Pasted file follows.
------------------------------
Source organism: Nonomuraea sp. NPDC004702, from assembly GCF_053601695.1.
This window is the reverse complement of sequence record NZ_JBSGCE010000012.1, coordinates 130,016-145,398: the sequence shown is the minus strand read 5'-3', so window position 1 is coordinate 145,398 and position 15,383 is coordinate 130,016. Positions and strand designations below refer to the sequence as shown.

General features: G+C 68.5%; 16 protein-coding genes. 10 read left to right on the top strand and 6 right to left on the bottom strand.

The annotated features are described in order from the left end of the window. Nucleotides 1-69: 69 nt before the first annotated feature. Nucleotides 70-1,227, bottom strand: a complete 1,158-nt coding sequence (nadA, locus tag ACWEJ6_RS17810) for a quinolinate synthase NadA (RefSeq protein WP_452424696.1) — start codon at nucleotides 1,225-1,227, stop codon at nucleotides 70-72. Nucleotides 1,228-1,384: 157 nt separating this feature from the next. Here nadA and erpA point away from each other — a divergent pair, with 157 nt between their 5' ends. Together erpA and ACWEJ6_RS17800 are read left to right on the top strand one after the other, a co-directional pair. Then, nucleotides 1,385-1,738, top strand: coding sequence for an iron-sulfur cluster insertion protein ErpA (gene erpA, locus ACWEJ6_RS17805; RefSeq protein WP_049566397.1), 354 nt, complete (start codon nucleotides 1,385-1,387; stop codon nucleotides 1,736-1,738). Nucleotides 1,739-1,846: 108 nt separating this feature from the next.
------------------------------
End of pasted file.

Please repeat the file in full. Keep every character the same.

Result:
Source organism: Nonomuraea sp. NPDC004702, from assembly GCF_053601695.1.
This window is the reverse complement of sequence record NZ_JBSGCE010000012.1, coordinates 130,016-145,398: the sequence shown is the minus strand read 5'-3', so window position 1 is coordinate 145,398 and position 15,383 is coordinate 130,016. Positions and strand designations below refer to the sequence as shown.

General features: G+C 68.5%; 16 protein-coding genes. 10 read left to right on the top strand and 6 right to left on the bottom strand.

The annotated features are described in order from the left end of the window. Nucleotides 1-69: 69 nt before the first annotated feature. Nucleotides 70-1,227, bottom strand: a complete 1,158-nt coding sequence (nadA, locus tag ACWEJ6_RS17810) for a quinolinate synthase NadA (RefSeq protein WP_452424696.1) — start codon at nucleotides 1,225-1,227, stop codon at nucleotides 70-72. Nucleotides 1,228-1,384: 157 nt separating this feature from the next. Here nadA and erpA point away from each other — a divergent pair, with 157 nt between their 5' ends. Together erpA and ACWEJ6_RS17800 are read left to right on the top strand one after the other, a co-directional pair. Then, nucleotides 1,385-1,738, top strand: coding sequence for an iron-sulfur cluster insertion protein ErpA (gene erpA, locus ACWEJ6_RS17805; RefSeq protein WP_049566397.1), 354 nt, complete (start codon nucleotides 1,385-1,387; stop codon nucleotides 1,736-1,738). Nucleotides 1,739-1,846: 108 nt separating this feature from the next.